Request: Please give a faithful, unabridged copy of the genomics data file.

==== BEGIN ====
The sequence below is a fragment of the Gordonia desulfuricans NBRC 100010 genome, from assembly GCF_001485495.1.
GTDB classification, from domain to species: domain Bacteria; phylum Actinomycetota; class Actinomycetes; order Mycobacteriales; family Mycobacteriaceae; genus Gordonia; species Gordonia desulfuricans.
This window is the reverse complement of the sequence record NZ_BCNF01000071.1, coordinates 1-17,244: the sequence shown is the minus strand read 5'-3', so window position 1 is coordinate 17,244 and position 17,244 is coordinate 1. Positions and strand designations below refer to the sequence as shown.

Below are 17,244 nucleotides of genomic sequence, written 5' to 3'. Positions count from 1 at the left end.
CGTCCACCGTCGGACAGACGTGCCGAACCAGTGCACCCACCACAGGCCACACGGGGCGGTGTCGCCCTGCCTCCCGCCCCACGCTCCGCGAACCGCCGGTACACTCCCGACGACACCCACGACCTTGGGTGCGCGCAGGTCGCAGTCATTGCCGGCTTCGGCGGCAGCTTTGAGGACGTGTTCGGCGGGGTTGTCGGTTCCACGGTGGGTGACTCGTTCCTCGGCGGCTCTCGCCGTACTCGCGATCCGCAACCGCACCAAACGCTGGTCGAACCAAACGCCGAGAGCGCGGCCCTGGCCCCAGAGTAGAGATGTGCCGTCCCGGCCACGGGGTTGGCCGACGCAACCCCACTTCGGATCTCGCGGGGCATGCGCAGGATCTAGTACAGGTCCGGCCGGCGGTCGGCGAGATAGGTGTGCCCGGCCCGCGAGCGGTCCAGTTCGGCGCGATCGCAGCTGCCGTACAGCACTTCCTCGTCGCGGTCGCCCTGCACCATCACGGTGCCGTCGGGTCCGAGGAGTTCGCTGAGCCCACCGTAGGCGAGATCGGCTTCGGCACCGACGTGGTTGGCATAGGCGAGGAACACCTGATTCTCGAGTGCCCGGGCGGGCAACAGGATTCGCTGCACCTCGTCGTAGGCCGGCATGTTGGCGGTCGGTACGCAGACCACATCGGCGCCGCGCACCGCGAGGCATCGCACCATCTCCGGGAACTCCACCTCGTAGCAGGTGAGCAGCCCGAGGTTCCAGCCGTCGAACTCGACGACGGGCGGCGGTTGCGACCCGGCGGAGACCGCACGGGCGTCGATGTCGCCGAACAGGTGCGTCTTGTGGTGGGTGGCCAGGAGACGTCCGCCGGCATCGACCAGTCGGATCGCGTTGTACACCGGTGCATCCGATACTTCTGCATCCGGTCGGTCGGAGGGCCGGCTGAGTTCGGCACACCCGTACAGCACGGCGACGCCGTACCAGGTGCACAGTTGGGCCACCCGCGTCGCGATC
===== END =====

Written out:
The sequence below is a fragment of the Gordonia desulfuricans NBRC 100010 genome, from assembly GCF_001485495.1.
GTDB classification, from domain to species: domain Bacteria; phylum Actinomycetota; class Actinomycetes; order Mycobacteriales; family Mycobacteriaceae; genus Gordonia; species Gordonia desulfuricans.
This window is the reverse complement of the sequence record NZ_BCNF01000071.1, coordinates 1-17,244: the sequence shown is the minus strand read 5'-3', so window position 1 is coordinate 17,244 and position 17,244 is coordinate 1. Positions and strand designations below refer to the sequence as shown.

Below are 17,244 nucleotides of genomic sequence, written 5' to 3'. Positions count from 1 at the left end.
CGTCCACCGTCGGACAGACGTGCCGAACCAGTGCACCCACCACAGGCCACACGGGGCGGTGTCGCCCTGCCTCCCGCCCCACGCTCCGCGAACCGCCGGTACACTCCCGACGACACCCACGACCTTGGGTGCGCGCAGGTCGCAGTCATTGCCGGCTTCGGCGGCAGCTTTGAGGACGTGTTCGGCGGGGTTGTCGGTTCCACGGTGGGTGACTCGTTCCTCGGCGGCTCTCGCCGTACTCGCGATCCGCAACCGCACCAAACGCTGGTCGAACCAAACGCCGAGAGCGCGGCCCTGGCCCCAGAGTAGAGATGTGCCGTCCCGGCCACGGGGTTGGCCGACGCAACCCCACTTCGGATCTCGCGGGGCATGCGCAGGATCTAGTACAGGTCCGGCCGGCGGTCGGCGAGATAGGTGTGCCCGGCCCGCGAGCGGTCCAGTTCGGCGCGATCGCAGCTGCCGTACAGCACTTCCTCGTCGCGGTCGCCCTGCACCATCACGGTGCCGTCGGGTCCGAGGAGTTCGCTGAGCCCACCGTAGGCGAGATCGGCTTCGGCACCGACGTGGTTGGCATAGGCGAGGAACACCTGATTCTCGAGTGCCCGGGCGGGCAACAGGATTCGCTGCACCTCGTCGTAGGCCGGCATGTTGGCGGTCGGTACGCAGACCACATCGGCGCCGCGCACCGCGAGGCATCGCACCATCTCCGGGAACTCCACCTCGTAGCAGGTGAGCAGCCCGAGGTTCCAGCCGTCGAACTCGACGACGGGCGGCGGTTGCGACCCGGCGGAGACCGCACGGGCGTCGATGTCGCCGAACAGGTGCGTCTTGTGGTGGGTGGCCAGGAGACGTCCGCCGGCATCGACCAGTCGGATCGCGTTGTACACCGGTGCATCCGATACTTCTGCATCCGGTCGGTCGGAGGGCCGGCTGAGTTCGGCACACCCGTACAGCACGGCGACGCCGTACCAGGTGCACAGTTGGGCCACCCGCGTCGCGATC